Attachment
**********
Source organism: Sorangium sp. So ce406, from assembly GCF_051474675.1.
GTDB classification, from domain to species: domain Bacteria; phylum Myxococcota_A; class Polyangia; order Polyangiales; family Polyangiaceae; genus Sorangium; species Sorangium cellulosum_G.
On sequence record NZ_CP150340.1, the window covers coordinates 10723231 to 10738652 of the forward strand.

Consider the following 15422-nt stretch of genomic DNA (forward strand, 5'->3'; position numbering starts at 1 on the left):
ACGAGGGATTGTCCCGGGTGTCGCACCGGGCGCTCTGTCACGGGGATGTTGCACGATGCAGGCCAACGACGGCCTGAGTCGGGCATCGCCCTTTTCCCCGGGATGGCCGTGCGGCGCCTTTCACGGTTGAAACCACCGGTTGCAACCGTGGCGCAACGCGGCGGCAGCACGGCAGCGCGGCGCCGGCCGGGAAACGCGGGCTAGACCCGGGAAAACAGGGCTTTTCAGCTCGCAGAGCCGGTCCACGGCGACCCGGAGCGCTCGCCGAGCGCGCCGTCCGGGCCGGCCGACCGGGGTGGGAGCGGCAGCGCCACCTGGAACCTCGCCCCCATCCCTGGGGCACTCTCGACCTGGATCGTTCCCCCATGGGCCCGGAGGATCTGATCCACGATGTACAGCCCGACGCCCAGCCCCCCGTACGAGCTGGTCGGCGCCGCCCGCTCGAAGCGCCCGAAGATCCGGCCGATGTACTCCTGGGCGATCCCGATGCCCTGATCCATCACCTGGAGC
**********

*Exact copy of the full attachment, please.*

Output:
Source organism: Sorangium sp. So ce406, from assembly GCF_051474675.1.
GTDB classification, from domain to species: domain Bacteria; phylum Myxococcota_A; class Polyangia; order Polyangiales; family Polyangiaceae; genus Sorangium; species Sorangium cellulosum_G.
On sequence record NZ_CP150340.1, the window covers coordinates 10723231 to 10738652 of the forward strand.

Consider the following 15422-nt stretch of genomic DNA (forward strand, 5'->3'; position numbering starts at 1 on the left):
ACGAGGGATTGTCCCGGGTGTCGCACCGGGCGCTCTGTCACGGGGATGTTGCACGATGCAGGCCAACGACGGCCTGAGTCGGGCATCGCCCTTTTCCCCGGGATGGCCGTGCGGCGCCTTTCACGGTTGAAACCACCGGTTGCAACCGTGGCGCAACGCGGCGGCAGCACGGCAGCGCGGCGCCGGCCGGGAAACGCGGGCTAGACCCGGGAAAACAGGGCTTTTCAGCTCGCAGAGCCGGTCCACGGCGACCCGGAGCGCTCGCCGAGCGCGCCGTCCGGGCCGGCCGACCGGGGTGGGAGCGGCAGCGCCACCTGGAACCTCGCCCCCATCCCTGGGGCACTCTCGACCTGGATCGTTCCCCCATGGGCCCGGAGGATCTGATCCACGATGTACAGCCCGACGCCCAGCCCCCCGTACGAGCTGGTCGGCGCCGCCCGCTCGAAGCGCCCGAAGATCCGGCCGATGTACTCCTGGGCGATCCCGATGCCCTGATCCATCACCTGGAGC